A full moon passes two bright dots in the sky the weekend of March 19. The first dot is a planet. The second is a star.
The planet is Saturn. It’s about 8.6 astronomical units from Earth at this time. An astronomical unit is the average distance between the Earth and sun. Saturn’s light needs about an hour and ten minutes to get to us from that far away.
If you want to see Saturn but aren’t sure which object it is, having the full moon nearby is a big help. Another big help now is that Saturn will be at opposition in a few weeks. That means it and the sun are on opposite sides of the great sphere of sky surrounding Earth. When the sun sets, Saturn rises. Where the sun would be overhead at high noon, Saturn will be close to the same position at “high midnight”. Or if you know where the sun would be at about 3 in the afternoon, you can look for Saturn there at 3 in the morning.
Saturn’s currently in the constellation Virgo. Virgo’s bright star is Spica. Saturn and Spica are close enough the moon passes Spica the night after it passes Saturn. Spica, of course, is a lot farther from us. Its light takes 262 years to get to us. One of the brightest stars in the sky and positioned where you can see it almost everywhere in the world, it’s been one navigators have relied on for centuries. And like so many other stars, Spica became even more interesting when modern astronomical observations became possible.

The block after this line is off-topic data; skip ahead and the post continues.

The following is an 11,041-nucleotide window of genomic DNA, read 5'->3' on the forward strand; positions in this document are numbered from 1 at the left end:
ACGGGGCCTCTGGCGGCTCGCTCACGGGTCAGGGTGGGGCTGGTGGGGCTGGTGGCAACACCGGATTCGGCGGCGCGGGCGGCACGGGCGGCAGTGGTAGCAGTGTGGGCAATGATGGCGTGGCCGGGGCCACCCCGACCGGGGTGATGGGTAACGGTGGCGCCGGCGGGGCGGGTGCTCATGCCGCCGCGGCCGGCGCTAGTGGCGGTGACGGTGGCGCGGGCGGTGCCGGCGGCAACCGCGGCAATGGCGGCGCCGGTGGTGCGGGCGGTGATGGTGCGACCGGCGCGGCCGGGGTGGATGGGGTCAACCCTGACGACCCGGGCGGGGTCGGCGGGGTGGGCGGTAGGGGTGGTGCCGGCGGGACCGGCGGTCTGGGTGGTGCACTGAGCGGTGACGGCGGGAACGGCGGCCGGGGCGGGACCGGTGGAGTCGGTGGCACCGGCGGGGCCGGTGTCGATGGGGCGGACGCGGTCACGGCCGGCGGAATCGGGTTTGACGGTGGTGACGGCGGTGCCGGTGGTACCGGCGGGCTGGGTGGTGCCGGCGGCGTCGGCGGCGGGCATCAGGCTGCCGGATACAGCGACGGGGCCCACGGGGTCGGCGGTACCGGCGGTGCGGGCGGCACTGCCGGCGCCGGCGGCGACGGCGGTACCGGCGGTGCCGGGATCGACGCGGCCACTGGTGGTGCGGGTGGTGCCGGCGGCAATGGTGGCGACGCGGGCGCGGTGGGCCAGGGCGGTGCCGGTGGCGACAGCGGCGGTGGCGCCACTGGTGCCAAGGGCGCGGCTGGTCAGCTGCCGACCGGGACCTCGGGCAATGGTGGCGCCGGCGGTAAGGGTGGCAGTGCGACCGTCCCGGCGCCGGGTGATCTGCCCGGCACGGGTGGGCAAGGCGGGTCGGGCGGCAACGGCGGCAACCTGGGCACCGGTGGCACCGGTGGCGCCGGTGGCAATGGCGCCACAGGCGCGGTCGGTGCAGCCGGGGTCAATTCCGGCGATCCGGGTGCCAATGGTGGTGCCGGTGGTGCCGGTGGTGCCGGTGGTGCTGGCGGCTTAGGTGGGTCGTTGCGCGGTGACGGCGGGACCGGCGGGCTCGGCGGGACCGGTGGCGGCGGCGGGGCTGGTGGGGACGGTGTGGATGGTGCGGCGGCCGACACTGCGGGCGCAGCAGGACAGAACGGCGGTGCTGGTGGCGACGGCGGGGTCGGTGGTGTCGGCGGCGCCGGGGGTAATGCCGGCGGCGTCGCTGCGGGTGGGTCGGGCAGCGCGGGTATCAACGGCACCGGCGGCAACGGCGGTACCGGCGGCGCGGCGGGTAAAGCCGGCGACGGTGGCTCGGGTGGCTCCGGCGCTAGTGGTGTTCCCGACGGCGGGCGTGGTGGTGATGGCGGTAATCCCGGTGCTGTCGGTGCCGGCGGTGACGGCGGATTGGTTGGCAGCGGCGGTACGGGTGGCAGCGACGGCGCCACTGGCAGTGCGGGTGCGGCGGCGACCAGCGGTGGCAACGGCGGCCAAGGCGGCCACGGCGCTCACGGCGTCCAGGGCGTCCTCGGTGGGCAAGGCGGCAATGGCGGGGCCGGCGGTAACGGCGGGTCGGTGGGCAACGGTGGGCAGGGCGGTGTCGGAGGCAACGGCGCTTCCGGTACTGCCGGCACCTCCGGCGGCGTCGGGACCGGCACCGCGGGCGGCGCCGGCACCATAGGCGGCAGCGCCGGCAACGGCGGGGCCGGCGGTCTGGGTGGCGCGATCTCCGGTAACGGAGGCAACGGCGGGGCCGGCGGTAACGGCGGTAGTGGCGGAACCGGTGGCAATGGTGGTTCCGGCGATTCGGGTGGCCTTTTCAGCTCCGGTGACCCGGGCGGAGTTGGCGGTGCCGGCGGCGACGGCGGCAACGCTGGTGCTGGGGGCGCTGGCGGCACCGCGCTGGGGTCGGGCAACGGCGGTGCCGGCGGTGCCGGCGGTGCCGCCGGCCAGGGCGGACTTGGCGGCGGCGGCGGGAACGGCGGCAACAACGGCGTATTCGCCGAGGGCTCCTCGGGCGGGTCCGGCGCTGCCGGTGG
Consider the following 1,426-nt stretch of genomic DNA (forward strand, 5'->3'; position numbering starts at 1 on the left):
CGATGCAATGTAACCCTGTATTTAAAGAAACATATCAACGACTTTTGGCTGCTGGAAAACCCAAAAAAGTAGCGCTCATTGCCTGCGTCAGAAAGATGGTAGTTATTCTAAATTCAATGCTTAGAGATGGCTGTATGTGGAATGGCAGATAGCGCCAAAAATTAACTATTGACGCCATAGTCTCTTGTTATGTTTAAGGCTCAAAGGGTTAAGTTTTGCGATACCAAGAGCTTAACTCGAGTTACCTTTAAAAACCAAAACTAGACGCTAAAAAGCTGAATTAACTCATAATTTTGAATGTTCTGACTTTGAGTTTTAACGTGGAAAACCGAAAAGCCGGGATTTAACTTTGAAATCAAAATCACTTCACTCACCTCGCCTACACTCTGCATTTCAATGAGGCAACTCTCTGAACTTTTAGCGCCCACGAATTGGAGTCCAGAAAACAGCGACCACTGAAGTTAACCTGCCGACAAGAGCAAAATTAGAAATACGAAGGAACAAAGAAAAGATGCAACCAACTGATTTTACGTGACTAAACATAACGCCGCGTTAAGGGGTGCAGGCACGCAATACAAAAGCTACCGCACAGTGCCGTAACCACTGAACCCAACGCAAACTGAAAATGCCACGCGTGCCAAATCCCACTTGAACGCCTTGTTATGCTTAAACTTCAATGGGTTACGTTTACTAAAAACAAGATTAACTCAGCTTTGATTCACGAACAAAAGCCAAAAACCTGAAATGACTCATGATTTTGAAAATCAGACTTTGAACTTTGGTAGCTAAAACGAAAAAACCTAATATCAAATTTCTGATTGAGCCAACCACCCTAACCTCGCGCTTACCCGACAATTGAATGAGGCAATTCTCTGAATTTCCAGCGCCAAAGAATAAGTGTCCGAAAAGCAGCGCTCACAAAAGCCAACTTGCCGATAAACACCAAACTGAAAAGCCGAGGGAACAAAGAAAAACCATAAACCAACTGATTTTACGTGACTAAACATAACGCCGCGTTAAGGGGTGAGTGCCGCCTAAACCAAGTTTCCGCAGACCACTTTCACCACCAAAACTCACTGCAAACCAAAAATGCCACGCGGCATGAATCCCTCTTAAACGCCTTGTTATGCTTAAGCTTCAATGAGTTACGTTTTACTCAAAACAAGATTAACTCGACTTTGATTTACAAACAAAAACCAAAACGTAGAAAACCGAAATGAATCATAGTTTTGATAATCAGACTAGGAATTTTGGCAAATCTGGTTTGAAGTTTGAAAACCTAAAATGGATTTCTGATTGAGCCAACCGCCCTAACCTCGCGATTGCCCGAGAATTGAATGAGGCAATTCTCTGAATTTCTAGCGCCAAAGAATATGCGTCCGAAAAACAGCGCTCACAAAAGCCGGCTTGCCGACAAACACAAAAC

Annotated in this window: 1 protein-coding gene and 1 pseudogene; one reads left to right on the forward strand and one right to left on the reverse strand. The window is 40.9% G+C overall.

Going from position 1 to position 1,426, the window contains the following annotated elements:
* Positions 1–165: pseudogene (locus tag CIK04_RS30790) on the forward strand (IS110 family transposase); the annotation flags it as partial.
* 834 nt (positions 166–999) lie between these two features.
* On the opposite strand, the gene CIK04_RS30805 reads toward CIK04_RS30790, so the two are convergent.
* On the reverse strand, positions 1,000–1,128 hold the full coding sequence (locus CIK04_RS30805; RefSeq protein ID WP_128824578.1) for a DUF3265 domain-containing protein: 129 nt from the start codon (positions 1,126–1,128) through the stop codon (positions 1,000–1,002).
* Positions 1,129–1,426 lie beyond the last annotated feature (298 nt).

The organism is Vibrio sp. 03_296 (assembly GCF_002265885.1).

Spica is a binary (double) star. Spica and its companion are close–closer than our sun and Mercury! When astronomers noticed small brightness variations in Spica, they thought that happened because one star passed in front of the other. Logical, however, it’s now known that the variation is caused by the two stars being so close they distort each other with their gravity.
The main star in Spica is actually a variable by itself. It expands and contracts. Fundamental forces acting in different ways cause molecules to push away from each other in some circumstances and draw closer to each other in others. Much of the time the forces balance out. If they didn’t, we and the things around us couldn’t exist. Pulsating variable stars are believed to be what happens when gravity pulling star matter together and intermolecular repulsion pushing things apart reach a less than ideal balance.
The light variations from Spica are too subtle to notice with naked eye observations. But some other variable stars change dramatically. There’s one called Mira that goes so dim it disappears from naked eye view for months at a time. For now, get to know Spica. Saturn’s in the middle of a three-year visit to Virgo. When the ringed planet leaves for Libra late next year, Spica will be the only bright object left in the otherwise dim Virgo.